Startups as a Hobby

It’s been a few months now since my last blog post. This blog, PHPonAcid.com, began as an attempt to document my experience launching and…

Startups as a Hobby

It’s been a few months now since my last blog post. This blog, PHPonAcid.com, began as an attempt to document my experience launching and running an internet startup. Unfortunately, the idea which I had been working on since this summer has ended in failure. This wasn’t a surprise however, as this was my second failed attempt at launching a startup.

Fortunately, each of my two startup ideas have ended up costing only a couple of hundred dollars each! At this rate, my Delaware C-Corporation can continue attempting to launch new internet related products and services indefinitely (assuming I’m willing to invest a few hundred dollars each year). Going forward, I think I’m going to take a crack at two startup ideas per year. Who knows? Maybe one will stick.

So I think I might be on to something: Startups as a Hobby. This idea isn’t totally original. Gabriel Weinberg of DuckDuckGo.com has spoken about his idea of “startups as a career,” which I like. But my take, “startups as a hobby,” seems cheaper and more attainable. For about $300 each, I’ve been able to test out two different startup ideas to the point where I could tell whether the ideas were worth pursuing. The great thing about financing your startup with your own money is that it hurts to lose money. I’m sure if I had been able to get funding for my corporation from Y Combinator or another startup accelerator I would have likely burned much more than $300 on each of my ideas. The easiest thing in the world is to spend O.P.M — Other People’s Money. Therefore, I’m committed to continue sharpening my skills as a computer programmer and launching new startup ideas going into 2018 and beyond.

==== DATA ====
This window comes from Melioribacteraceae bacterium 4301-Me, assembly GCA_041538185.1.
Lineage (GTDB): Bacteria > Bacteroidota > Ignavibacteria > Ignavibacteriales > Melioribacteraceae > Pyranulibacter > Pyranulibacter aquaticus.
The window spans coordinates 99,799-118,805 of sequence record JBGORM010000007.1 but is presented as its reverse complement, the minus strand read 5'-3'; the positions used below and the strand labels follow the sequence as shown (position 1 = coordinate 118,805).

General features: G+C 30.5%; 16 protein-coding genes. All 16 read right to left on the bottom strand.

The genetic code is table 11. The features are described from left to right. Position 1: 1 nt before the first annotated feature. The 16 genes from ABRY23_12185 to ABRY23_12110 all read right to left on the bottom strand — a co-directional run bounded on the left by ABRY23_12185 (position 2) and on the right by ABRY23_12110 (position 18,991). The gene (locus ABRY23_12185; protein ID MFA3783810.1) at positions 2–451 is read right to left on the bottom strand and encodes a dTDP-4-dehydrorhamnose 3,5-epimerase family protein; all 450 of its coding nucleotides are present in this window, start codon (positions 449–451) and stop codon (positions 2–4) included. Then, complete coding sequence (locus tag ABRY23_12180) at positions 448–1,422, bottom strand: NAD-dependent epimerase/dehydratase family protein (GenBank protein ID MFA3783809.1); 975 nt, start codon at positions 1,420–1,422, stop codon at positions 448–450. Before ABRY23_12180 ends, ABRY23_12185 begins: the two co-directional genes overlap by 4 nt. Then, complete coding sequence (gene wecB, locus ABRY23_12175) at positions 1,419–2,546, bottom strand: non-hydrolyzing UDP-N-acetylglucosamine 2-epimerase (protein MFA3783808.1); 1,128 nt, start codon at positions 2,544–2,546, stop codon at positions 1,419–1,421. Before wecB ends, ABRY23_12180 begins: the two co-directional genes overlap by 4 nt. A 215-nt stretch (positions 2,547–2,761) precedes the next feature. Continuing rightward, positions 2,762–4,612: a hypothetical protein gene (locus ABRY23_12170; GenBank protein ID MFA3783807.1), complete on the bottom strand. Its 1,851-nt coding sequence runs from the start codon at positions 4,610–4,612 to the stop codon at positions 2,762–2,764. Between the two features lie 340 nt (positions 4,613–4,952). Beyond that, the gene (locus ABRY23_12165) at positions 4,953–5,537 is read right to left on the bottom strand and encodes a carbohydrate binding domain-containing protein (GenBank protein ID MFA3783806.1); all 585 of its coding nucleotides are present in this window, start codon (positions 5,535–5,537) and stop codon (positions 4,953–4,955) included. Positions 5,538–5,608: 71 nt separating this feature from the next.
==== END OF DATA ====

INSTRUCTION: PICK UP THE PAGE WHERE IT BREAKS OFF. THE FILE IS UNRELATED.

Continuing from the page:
I may not have much to show for my efforts thus far, but I think I’m headed in the right direction. And if you’re an aspiring Internet entrepreneur like myself, I hope you find the inspiration to keep honing your programming skills and launching startups. The journey may be long, and may go nowhere at all, but according to at least one successful founder it’s all about just getting started:

“We just wanted to get started working on something, anything. And I think that is the most important decision that a founder can make — the decision about getting started. There is no need to over think it. You don’t need to come up with a grand idea. Just start working on something, on anything, and eventually you’ll find the right problem to solve.” — Laura Behrens Wu, Founder & CEO of Shippo